Texas Sen. Ted Cruz on Tuesday decried the spread of unaccountable federal agencies like the IRS and National Security Agency caught prying into American lives, charging that President Obama's promise that his administration isn't snooping on citizens can't be trusted.
What's more, Cruz said that by spreading a broad net to include average Americans in its search for terrorists via the NSA, the administration missed catching actual U.S. enemies such as the Boston Marathon bombers and the Fort Hood, Texas killer.
"It may well be that the administration is focusing more energy on casting the net wide and invading the privacy of law abiding-Americans rather than targeting the bad guys, targeting actual terrorists," Cruz said after addressing a Federalist Society conference focused on the expansion of the executive branch.
Referring to the Boston and Texas cases, he said that "the administration was well aware of the terrorists long before the act of terrorism was committed, had significant cause to investigate further, and for whatever reason dropped the ball."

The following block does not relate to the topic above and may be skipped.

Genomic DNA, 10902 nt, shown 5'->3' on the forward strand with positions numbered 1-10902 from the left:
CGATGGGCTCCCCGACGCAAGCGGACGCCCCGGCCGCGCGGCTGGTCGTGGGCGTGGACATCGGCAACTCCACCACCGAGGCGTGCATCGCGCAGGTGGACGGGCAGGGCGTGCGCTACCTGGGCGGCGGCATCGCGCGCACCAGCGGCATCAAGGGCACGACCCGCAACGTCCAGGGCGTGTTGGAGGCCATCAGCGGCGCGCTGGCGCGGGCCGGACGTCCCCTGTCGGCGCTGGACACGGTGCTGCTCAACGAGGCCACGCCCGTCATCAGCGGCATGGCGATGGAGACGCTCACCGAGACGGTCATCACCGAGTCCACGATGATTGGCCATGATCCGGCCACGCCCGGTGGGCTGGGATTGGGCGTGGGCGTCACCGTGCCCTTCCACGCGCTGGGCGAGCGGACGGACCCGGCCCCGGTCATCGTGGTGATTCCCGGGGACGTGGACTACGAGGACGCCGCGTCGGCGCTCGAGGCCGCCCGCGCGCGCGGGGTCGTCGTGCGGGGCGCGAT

During the Federalist Society's First Annual Executive Branch Review Conference, Cruz slapped the expansion of agencies, calling them a threat to liberty. To reporters after his morning address at the National Press Club, he blasted the IRS and NSA affairs as examples of the administration abusing its power and creating a situation where Americans can't trust their government.
"Much of the response of the Obama administration to date has essentially been, 'trust us,' and given the pattern of misconduct that we have seen with the IRS and given the pattern that we've seen throughout the administration, their past actions do not engender trust," Cruz said.
Cruz, a leading voice of the new conservative and Tea Party corps in the Senate, said that the "IRS scandal fits into a broader pattern that we have seen from this administration of, number one, a willingness to use the machinery of the federal government to target those who are perceived to be political enemies, and, number two, an unfortunate willingness to mislead and be less than honest with the American people. Both of those go straight the question of trust and credibility."
He added: "The question naturally arises, 'What other info what other power are you willing to abuse?"